region of Aragon wants its coolers to be preserved as Spanish cultural property | Spain
No two are alike: some look like stone igloos, others more like deep pits. Today, a Spanish regional government wants part of its network of 500 ice houses to be officially declared an asset of cultural interest.
During Europe’s “mini ice age” which lasted from around 1600 to 1850, snow often fell in places that had never been seen before. The prolonged cold snap led to the widespread construction of coolers, nowhere more than in Aragon, which produced extraordinary hielo architecture (ice architecture) in the form of vast stone refrigerators.
The region of northern Spain is known for its extreme temperatures and the never, or coolers, besides being remarkable for their architecture, were an ingenious way to conserve enough winter ice and snow for use during the hot summer months.
Alberto Bayod, a historian who did a study on Aragon’s ice houses, says the onset of the mini ice age coincided with an increase in the use of snow and ice in medicine, especially in the treatment of fever, inflammation, bleeding and burns. .
In work Alivio de los Sedentos (Thirst Relief), a medical treatise published by Francisco Micón in 1576, it extols the health benefits of “cold drinks, both water and wine, cooled with snow, in order to stay healthy and to cure many ailments ”.
Bayod said: “In Aragon, almost every town or village had its own cooler for medical use, for cold drinks and for the preservation of food,” adding that food was never stored in the coolers themselves. and that they did not serve as refrigerators in the modern sense.
Coolers come in many forms. The majority are circular stone structures made up of deep pits lined with stone, sometimes barely visible from the surface. Others, such as the igloo-shaped cooler in Fuendetodos, the birthplace of painter Francisco Goya, are more important. Fuendetodos supplied ice to Zaragoza, 50 km to the north.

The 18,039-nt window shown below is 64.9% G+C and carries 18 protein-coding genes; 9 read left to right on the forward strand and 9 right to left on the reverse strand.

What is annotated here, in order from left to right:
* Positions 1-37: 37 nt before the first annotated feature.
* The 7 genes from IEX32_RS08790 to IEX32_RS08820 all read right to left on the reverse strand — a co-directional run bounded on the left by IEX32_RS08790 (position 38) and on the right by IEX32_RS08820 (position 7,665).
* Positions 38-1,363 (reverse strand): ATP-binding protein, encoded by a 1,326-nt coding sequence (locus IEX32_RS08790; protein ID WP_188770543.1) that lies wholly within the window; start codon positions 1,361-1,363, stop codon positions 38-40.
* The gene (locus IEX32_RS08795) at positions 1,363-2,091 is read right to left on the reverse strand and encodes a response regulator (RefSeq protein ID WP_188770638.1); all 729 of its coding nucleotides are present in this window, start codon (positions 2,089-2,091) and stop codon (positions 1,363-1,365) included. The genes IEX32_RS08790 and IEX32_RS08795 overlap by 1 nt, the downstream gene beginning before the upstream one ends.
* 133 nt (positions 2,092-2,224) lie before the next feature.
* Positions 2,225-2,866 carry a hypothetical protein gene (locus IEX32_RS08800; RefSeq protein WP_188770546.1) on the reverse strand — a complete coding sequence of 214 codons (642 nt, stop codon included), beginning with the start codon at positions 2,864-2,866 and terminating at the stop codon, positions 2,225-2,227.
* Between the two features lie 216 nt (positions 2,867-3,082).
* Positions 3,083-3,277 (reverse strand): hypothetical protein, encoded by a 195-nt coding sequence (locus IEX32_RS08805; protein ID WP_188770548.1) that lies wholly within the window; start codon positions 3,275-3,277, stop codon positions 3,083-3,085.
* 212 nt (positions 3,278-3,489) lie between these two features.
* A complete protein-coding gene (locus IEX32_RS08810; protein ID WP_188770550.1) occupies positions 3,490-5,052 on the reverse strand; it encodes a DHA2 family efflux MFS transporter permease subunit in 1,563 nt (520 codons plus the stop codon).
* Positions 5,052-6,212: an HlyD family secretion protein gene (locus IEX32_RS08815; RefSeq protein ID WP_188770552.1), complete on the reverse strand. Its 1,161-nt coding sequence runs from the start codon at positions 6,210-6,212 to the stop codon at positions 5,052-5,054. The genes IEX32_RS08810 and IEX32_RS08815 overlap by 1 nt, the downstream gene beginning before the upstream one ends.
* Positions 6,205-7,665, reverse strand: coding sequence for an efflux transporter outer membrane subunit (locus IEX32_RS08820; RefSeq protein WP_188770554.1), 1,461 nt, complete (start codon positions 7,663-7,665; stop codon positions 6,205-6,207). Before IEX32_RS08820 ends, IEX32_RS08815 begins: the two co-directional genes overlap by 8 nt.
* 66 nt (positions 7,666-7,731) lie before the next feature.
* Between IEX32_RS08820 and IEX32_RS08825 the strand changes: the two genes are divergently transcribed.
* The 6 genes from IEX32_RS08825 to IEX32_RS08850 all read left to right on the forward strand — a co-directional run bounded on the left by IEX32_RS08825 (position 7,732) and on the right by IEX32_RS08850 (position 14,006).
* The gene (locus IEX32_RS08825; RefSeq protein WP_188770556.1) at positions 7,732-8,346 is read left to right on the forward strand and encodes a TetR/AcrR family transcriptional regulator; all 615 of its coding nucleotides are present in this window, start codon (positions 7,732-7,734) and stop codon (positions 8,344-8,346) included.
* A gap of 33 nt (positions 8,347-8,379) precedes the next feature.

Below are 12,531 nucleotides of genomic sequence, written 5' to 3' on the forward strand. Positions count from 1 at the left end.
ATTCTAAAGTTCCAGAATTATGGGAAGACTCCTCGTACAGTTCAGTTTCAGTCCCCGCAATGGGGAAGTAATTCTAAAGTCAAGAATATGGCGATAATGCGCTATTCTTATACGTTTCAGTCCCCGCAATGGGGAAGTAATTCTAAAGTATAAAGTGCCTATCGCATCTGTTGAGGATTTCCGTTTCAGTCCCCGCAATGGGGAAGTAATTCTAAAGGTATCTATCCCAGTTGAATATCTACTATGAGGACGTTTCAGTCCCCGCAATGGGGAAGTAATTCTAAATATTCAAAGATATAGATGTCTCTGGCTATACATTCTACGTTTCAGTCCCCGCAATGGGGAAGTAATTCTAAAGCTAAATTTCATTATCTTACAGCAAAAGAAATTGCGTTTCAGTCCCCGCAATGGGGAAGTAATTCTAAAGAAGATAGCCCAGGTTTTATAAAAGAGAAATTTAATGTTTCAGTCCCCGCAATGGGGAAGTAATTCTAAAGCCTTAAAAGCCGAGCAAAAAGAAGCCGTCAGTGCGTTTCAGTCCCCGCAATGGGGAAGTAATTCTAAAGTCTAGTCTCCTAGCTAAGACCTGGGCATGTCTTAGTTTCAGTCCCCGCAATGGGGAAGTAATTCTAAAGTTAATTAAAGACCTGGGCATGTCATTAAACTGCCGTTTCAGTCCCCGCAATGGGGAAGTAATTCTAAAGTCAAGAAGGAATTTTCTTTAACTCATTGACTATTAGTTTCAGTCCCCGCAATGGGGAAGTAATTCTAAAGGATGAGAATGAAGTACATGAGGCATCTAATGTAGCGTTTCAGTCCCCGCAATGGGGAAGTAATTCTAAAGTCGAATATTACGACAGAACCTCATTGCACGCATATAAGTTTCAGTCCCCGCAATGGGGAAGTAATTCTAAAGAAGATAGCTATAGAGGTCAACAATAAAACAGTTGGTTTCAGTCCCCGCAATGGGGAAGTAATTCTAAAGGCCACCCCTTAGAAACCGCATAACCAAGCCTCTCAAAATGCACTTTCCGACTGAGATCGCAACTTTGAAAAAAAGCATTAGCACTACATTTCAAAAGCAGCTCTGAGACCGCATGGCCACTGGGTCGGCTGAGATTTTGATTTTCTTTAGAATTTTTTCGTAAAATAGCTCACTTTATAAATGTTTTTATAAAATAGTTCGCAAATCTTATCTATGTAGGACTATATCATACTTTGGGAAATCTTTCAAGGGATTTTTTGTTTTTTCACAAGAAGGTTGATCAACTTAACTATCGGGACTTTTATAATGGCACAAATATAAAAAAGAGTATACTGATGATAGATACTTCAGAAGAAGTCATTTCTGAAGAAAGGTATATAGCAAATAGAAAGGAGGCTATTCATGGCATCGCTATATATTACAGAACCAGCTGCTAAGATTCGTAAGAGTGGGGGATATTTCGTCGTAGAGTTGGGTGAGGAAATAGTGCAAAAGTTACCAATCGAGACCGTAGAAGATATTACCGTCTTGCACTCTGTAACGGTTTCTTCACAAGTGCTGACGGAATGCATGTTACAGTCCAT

Snow and sometimes ice were piled up on a wooden platform in layers about 50 cm (19.6 inches) thick separated by straw and sawdust which acted as insulation. The stone walls were also insulated with straw.
In the spring the ice was dug and cleaned and sold limpio de polvo y paja (without dust or straw), an expression which survives today and which means without tie.
Some coolers were large, up to 60 feet in diameter, and could store thousands of tons of snow. Most of the larger ones are found in Bas-Aragon, which borders Valencia, which exported fish to the interior.
The religious prescription to eat fish on Fridays led to a thriving salt cod business, mostly run by Basques, as a means of supplying preserved fish to areas hundreds of kilometers from the sea. However, the fresh fish also found its way inland.
“The fresh fish transported from the coast of Valencia to Zaragoza has passed through Lower Aragon and it seems likely that these large coolers ensured the freshness of the fish as it arrived inside,” Bayod said.
He said it was not clear why coolers fell into disuse in the mid-19th century, as commercial ice production was not yet advanced in Spain. People started dumping their garbage and dead animals there and it wasn’t until the 1990s that restoration work began.
Today, the Aragon tourist office organized a tower of six bovedas de frío (cold rooms) in Bas-Aragon.
“The many peculiarities of these spectacular coolers, which share common characteristics but are also quite distinct from each other….
The oldest record of a cooler dates back to around 1700 BC in Mesopotamia.